Heroin users following the case of Ross William Ulbricht are not alone in discovering that this true story is much stranger than fiction. In fact, you can’t make up a tale like Ulbricht’s, who was arrested for selling heroin in Oakland in October 2013. Hiding behind the Internet on a secret website called Silk Road, Ulbricht masterminded drug sales wherever he could poke his modem, including Maryland and New York, until the federal courts finally brought him and his drug-dealing ways to a halt.
Ulbricht was the megalomaniac behind a little-known website known among heroin users simply as Silk Road. From there Ulbricht sold not only drugs but also malicious computer software and fake ID cards. Under the pseudonym Dread Pirate Roberts, he fancied himself a buccaneer of the digital age, stealing the name of Cary Elwes’ hero in The Princess Bride.
Death to Heroin Users
From 2010 to 2013—that we know of—Ulbricht remained in arrogant denial that anybody could topple his so-called empire. Although the feds have charged him with the deaths of possibly six people, news updates indicate that prosecutors cannot quite connect the dots between Ulbricht and the heroin users who were killed. In some cases, the deaths occurred to people who were threatening to reveal Ulbricht’s connection with Silk Road. Original news stories claimed that for one of the murders, Ulbricht mistakenly paid an undercover federal agent, who took the money and faked the murder.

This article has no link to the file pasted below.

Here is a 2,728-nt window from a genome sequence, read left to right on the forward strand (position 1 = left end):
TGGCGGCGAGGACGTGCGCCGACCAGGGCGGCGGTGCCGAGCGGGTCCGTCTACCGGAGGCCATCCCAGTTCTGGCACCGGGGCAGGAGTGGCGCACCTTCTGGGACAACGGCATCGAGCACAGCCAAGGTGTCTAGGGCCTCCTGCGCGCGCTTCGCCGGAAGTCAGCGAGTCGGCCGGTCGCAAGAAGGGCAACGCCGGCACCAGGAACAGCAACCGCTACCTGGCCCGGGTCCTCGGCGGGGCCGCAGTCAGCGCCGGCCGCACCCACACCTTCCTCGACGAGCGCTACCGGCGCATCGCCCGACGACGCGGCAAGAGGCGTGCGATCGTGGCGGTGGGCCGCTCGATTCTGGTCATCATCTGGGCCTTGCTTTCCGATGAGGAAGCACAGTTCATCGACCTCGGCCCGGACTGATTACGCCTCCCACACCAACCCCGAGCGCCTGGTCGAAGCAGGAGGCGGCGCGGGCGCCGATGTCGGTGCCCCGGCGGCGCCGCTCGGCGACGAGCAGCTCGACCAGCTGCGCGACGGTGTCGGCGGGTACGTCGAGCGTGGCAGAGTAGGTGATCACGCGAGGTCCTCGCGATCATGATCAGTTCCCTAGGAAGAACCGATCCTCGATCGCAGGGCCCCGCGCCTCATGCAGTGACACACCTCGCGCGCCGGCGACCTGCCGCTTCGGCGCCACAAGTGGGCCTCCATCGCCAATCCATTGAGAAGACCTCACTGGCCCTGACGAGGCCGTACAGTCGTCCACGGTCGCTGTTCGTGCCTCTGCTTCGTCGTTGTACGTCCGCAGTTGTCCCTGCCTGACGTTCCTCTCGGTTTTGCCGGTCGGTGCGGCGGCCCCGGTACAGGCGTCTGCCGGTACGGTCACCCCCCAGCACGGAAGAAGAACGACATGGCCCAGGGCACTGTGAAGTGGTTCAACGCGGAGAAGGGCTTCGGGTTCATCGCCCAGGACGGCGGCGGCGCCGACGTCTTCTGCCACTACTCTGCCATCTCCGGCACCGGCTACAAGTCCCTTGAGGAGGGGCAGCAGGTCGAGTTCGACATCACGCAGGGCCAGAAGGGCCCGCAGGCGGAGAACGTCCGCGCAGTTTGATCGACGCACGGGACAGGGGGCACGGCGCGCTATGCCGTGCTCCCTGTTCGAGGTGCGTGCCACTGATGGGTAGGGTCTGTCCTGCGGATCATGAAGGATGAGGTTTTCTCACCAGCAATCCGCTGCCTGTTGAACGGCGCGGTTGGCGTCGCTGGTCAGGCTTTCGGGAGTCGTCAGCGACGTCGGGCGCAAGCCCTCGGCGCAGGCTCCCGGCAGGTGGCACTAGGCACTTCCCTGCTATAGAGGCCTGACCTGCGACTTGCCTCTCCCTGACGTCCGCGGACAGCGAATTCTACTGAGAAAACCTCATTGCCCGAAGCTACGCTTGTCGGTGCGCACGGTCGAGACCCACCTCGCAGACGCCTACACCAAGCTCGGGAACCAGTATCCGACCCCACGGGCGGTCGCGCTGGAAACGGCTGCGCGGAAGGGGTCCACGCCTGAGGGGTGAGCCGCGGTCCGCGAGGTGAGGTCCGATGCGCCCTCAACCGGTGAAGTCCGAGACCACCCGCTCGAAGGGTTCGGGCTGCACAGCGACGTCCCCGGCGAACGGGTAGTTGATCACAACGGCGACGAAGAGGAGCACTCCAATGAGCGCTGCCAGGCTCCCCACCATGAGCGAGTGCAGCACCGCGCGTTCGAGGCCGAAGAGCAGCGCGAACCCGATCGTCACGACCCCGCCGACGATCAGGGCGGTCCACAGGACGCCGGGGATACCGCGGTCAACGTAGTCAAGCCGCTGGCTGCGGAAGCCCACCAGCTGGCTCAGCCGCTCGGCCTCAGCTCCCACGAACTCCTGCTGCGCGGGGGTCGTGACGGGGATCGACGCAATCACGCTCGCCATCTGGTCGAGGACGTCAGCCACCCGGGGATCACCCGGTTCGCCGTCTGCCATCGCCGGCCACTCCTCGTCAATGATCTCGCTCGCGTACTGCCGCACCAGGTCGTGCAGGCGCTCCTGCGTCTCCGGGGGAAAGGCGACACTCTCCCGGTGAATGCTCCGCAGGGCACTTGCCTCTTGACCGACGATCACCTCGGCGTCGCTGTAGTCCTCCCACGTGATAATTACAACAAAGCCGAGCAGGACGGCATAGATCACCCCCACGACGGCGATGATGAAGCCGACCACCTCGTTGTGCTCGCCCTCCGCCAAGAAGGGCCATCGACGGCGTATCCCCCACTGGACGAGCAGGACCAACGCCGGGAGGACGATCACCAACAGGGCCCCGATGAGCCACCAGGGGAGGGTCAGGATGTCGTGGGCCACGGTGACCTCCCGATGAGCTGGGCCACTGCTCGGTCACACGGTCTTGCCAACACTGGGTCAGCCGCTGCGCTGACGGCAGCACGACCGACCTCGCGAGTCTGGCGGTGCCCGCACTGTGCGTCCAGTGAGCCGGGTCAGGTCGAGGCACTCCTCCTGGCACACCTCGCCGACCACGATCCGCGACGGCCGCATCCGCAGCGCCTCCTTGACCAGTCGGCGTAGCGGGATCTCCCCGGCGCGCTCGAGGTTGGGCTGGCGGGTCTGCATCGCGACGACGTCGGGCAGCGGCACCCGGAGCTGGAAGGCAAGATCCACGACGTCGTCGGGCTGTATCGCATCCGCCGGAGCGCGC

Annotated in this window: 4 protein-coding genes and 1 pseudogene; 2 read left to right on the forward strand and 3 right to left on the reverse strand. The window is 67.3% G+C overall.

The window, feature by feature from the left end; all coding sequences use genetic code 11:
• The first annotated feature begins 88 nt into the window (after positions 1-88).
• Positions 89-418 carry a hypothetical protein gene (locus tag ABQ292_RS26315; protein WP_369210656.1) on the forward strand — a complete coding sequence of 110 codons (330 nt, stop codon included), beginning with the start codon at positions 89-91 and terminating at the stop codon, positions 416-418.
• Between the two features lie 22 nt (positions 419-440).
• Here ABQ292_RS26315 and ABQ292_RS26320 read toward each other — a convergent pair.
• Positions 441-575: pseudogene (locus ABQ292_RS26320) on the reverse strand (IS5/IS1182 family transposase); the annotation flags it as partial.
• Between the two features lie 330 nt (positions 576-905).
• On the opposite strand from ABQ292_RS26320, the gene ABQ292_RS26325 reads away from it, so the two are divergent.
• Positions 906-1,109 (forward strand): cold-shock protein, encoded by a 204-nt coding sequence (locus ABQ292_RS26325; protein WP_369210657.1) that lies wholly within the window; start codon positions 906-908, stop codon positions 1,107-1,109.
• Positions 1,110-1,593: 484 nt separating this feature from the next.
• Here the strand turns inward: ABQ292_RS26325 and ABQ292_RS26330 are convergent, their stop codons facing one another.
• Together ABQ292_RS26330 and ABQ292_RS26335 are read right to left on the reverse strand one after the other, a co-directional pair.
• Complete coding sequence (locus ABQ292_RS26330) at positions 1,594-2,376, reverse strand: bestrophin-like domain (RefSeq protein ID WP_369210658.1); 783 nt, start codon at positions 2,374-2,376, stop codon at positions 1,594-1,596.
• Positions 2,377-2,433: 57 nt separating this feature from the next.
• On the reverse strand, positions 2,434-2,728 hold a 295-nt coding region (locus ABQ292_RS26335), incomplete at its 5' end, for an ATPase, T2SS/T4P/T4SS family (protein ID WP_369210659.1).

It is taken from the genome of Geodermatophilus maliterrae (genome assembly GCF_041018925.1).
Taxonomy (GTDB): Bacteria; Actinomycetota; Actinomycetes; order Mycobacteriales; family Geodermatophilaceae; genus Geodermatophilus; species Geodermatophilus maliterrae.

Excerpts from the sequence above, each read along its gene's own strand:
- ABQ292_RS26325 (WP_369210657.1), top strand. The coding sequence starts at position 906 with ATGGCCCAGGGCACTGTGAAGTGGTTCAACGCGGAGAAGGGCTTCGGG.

Feds believe that Ulbricht spent $730,000 paying for or attempting hits on those who ran interference with his transactions or website. Two of the alleged murders took place in Canada, crossing international borders. Federal agents arrested him at the public library in San Francisco in October 2013—and confiscated his computer, which listed one of his assets valued at $104 million as S R Inc. Could that have been Silk Road? Ulbricht also had $144,000 in bitcoins, which is digital, untraceable currency created to avoid detection by law enforcement officials and also evade taxes.
Prosecutors believe that Ulbricht victimized not just heroin users, but also sold cocaine, methamphetamine, and LSD. Despite his arrest, his website went back up pretty quickly, although you can only access it if you utilize an anonymous browser such as Tor.
Going into 2015, the case is stalled because the so-called Dark Web published some threats against Judge Katherine Forrest overseeing the case. Forbes.com estimates that Silk Road continues to earn $45 million per year, even now. Ulbricht’s mom, although horrified at the threats, continues to raise money for her baby boy’s defense. At this writing she has raised $214,000 of the targeted $250,000.
Ulbricht is simply a despicable criminal who cares nothing for the heroin users whose lives he destroys, as long as he gets their money. He’s not a hero or a fantasy pirate. Don’t waste your tears or money on this person, who is no better than the man on your local street corner. Aren’t you tired of the villains who pose as your buddy and sell you cheap death? Call a methadone clinic, instead, and get some real help.